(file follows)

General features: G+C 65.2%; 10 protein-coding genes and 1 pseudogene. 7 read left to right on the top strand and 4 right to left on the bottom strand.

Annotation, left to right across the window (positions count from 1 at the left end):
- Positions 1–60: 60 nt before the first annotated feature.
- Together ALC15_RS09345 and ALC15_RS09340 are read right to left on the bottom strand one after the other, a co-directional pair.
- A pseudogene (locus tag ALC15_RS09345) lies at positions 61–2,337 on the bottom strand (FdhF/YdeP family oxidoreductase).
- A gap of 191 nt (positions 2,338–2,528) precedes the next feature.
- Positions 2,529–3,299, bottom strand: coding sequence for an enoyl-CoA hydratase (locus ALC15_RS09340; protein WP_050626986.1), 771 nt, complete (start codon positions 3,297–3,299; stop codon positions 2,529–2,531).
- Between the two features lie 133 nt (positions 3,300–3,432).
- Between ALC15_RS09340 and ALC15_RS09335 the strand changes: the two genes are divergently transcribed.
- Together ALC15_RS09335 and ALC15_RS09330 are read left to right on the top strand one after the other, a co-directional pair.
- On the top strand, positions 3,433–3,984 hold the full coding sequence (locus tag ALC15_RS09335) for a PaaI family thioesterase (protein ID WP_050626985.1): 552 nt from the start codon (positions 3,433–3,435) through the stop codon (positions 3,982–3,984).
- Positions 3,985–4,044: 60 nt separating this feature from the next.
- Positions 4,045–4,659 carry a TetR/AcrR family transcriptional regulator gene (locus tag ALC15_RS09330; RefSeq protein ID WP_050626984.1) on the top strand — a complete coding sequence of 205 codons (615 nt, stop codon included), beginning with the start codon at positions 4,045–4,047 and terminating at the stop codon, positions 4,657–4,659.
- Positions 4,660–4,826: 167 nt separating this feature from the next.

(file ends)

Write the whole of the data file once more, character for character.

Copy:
General features: G+C 65.2%; 10 protein-coding genes and 1 pseudogene. 7 read left to right on the top strand and 4 right to left on the bottom strand.

Annotation, left to right across the window (positions count from 1 at the left end):
- Positions 1–60: 60 nt before the first annotated feature.
- Together ALC15_RS09345 and ALC15_RS09340 are read right to left on the bottom strand one after the other, a co-directional pair.
- A pseudogene (locus tag ALC15_RS09345) lies at positions 61–2,337 on the bottom strand (FdhF/YdeP family oxidoreductase).
- A gap of 191 nt (positions 2,338–2,528) precedes the next feature.
- Positions 2,529–3,299, bottom strand: coding sequence for an enoyl-CoA hydratase (locus ALC15_RS09340; protein WP_050626986.1), 771 nt, complete (start codon positions 3,297–3,299; stop codon positions 2,529–2,531).
- Between the two features lie 133 nt (positions 3,300–3,432).
- Between ALC15_RS09340 and ALC15_RS09335 the strand changes: the two genes are divergently transcribed.
- Together ALC15_RS09335 and ALC15_RS09330 are read left to right on the top strand one after the other, a co-directional pair.
- On the top strand, positions 3,433–3,984 hold the full coding sequence (locus tag ALC15_RS09335) for a PaaI family thioesterase (protein ID WP_050626985.1): 552 nt from the start codon (positions 3,433–3,435) through the stop codon (positions 3,982–3,984).
- Positions 3,985–4,044: 60 nt separating this feature from the next.
- Positions 4,045–4,659 carry a TetR/AcrR family transcriptional regulator gene (locus tag ALC15_RS09330; RefSeq protein ID WP_050626984.1) on the top strand — a complete coding sequence of 205 codons (615 nt, stop codon included), beginning with the start codon at positions 4,045–4,047 and terminating at the stop codon, positions 4,657–4,659.
- Positions 4,660–4,826: 167 nt separating this feature from the next.